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This article evolved while "channel-surfing" last night while I was attempting to unwind after a tedious day of genealogy research. When I want to relax I usually end up watching HG-TV (Home & Garden Televison). Now you might wonder what on earth would a show that gives ideas on remodeling, gardening, and the like have to do with family research?
"If Walls Could Talk" is definitely not your typical restoration show. Each episode gives insight to the former owners of homes that for one reason or another have been neglected over the years, and the people who become involved in the renovations and lives of their home's former tenants. Each building profiled has a history, whether it be the homes of famous notables such as Mark Twain, Paul Revere, Daniel Boone, or a resident from a small town.
Even if your home wasn't handed down through your own family, you may be surprised to find pieces of the past previosuly overlooked. Old letters, maps, clothing, diaries, shoes, hats, bottles, etc. are just a few of the treasures you may come across that will tell you something about the previous owners of your home. You may also be surprised where these "gems" are stored. Most often these items are found in a basement or attic, but don't overlook between walls, small cubbyholes, and floorboards.
When we moved back into our home 7 years ago (we purchased the same home I spent many years as a child over 30 years before), we came across an old "bud vase" that was wedged between wooden beams in our attic. We still have been unable to determine who placed the vase there. But it appears that one of the previous owners wanted to leave a "remembrance" of their stay in this home. While reviewing the title for our home we discovered that the first occupant listed transferred ownership in 1836. An "abstract of title" lists the previous owners of your home. Knowing the terminology surrounding Real Estate Law can prove helpful.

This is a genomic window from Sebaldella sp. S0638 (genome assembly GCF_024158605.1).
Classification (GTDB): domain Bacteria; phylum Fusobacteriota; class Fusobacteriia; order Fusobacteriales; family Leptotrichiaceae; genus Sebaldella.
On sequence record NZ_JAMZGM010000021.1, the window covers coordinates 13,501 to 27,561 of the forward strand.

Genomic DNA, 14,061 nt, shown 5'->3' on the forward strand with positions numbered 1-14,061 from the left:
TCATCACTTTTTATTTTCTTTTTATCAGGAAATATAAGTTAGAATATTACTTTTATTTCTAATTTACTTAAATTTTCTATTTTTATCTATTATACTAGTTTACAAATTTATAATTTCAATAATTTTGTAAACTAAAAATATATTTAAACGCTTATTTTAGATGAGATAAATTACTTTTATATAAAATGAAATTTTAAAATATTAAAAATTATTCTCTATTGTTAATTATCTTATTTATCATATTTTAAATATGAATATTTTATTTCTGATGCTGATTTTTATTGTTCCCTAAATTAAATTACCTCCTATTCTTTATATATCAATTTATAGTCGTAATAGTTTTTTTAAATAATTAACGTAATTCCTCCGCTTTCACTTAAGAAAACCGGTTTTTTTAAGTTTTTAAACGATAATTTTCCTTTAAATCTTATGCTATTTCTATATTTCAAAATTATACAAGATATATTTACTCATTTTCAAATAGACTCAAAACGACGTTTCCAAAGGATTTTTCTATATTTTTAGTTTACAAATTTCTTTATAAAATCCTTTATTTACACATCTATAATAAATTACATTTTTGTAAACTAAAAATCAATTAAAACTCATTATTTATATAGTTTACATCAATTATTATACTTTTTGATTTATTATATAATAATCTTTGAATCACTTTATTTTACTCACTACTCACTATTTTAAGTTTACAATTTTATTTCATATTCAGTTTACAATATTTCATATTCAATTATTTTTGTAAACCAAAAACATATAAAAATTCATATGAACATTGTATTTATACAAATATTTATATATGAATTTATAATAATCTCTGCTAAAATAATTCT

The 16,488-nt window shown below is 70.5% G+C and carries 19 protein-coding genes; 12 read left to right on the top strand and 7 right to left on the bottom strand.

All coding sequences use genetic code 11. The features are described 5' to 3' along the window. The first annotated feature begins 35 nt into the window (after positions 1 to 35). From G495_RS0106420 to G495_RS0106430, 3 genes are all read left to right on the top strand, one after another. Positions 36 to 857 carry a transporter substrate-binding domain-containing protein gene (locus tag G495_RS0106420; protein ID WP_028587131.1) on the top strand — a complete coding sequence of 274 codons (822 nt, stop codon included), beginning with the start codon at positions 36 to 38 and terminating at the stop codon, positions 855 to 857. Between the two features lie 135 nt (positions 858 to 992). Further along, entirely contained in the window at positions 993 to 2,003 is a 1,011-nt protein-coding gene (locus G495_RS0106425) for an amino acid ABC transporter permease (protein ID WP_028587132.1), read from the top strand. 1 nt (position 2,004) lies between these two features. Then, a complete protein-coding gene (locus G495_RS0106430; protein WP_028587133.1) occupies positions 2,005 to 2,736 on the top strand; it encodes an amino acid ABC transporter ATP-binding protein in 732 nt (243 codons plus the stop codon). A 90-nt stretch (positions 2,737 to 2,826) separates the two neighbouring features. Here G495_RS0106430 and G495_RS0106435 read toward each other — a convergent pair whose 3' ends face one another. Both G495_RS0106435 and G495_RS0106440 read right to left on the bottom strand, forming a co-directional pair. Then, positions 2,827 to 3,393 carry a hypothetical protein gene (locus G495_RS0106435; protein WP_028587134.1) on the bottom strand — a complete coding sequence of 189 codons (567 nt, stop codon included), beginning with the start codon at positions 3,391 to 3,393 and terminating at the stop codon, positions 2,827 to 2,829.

Sometimes when the task of restoring a house is undertaken, various "original" pieces such as a railing, or other decorative elements will be found within a previously unused area of the house. These remnants of the past are an important part of the home's architectural history. Another avenue you may wish to explore is the local "historian" in your area. They most likely have written several books on the area where you live and their references can give you a better idea of what the town and life was like at the time your house was built.
Further research will provide you with information on the characteristic styles of homes that were in existence years ago. (This will be my next step in my research as I'm very curious to see what our home may have looked like in the 1840's. All I know at this point is that houses that were not close to each other and separated by lots of farmland.) Also "tap" your local historical society and local newspapers for information. You may also talk to neighbors who knew your family members or occupants of the home you live in now. They can provide some valuable information on the previous residents of your home.
Most of us think of our homes as a structure that provides shelter, but it is much more than that. It has witnessed the memorable and not-so-memorable moments in our lives. My point is don't overlook your home as a genealogy resource. The knowledge you obtain may or may not pertain to your family per se, but a house has always been a vital part of a family and that particular family has a history. You can obtain more information on "If Walls Could Talk" television series at the following website:
©Deborah K. Millemaci - October 2003
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